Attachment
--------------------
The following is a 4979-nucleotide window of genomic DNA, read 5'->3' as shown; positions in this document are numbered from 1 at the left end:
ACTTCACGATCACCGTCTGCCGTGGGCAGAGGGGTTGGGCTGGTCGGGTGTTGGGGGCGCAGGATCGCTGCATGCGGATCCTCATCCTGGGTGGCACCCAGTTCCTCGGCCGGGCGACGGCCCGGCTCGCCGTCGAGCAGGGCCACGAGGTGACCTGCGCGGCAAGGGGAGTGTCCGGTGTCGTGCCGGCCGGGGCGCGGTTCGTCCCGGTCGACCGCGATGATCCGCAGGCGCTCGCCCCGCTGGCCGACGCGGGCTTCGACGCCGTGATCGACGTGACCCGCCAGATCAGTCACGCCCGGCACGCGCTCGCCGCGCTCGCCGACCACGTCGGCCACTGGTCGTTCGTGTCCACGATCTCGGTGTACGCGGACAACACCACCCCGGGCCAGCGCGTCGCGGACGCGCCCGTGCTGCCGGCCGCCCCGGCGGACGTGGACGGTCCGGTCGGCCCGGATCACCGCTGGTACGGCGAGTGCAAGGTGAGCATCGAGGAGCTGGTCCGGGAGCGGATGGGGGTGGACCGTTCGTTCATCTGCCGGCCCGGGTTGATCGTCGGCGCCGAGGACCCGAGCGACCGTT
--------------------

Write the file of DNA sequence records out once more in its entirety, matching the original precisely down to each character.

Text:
The following is a 4979-nucleotide window of genomic DNA, read 5'->3' as shown; positions in this document are numbered from 1 at the left end:
ACTTCACGATCACCGTCTGCCGTGGGCAGAGGGGTTGGGCTGGTCGGGTGTTGGGGGCGCAGGATCGCTGCATGCGGATCCTCATCCTGGGTGGCACCCAGTTCCTCGGCCGGGCGACGGCCCGGCTCGCCGTCGAGCAGGGCCACGAGGTGACCTGCGCGGCAAGGGGAGTGTCCGGTGTCGTGCCGGCCGGGGCGCGGTTCGTCCCGGTCGACCGCGATGATCCGCAGGCGCTCGCCCCGCTGGCCGACGCGGGCTTCGACGCCGTGATCGACGTGACCCGCCAGATCAGTCACGCCCGGCACGCGCTCGCCGCGCTCGCCGACCACGTCGGCCACTGGTCGTTCGTGTCCACGATCTCGGTGTACGCGGACAACACCACCCCGGGCCAGCGCGTCGCGGACGCGCCCGTGCTGCCGGCCGCCCCGGCGGACGTGGACGGTCCGGTCGGCCCGGATCACCGCTGGTACGGCGAGTGCAAGGTGAGCATCGAGGAGCTGGTCCGGGAGCGGATGGGGGTGGACCGTTCGTTCATCTGCCGGCCCGGGTTGATCGTCGGCGCCGAGGACCCGAGCGACCGTT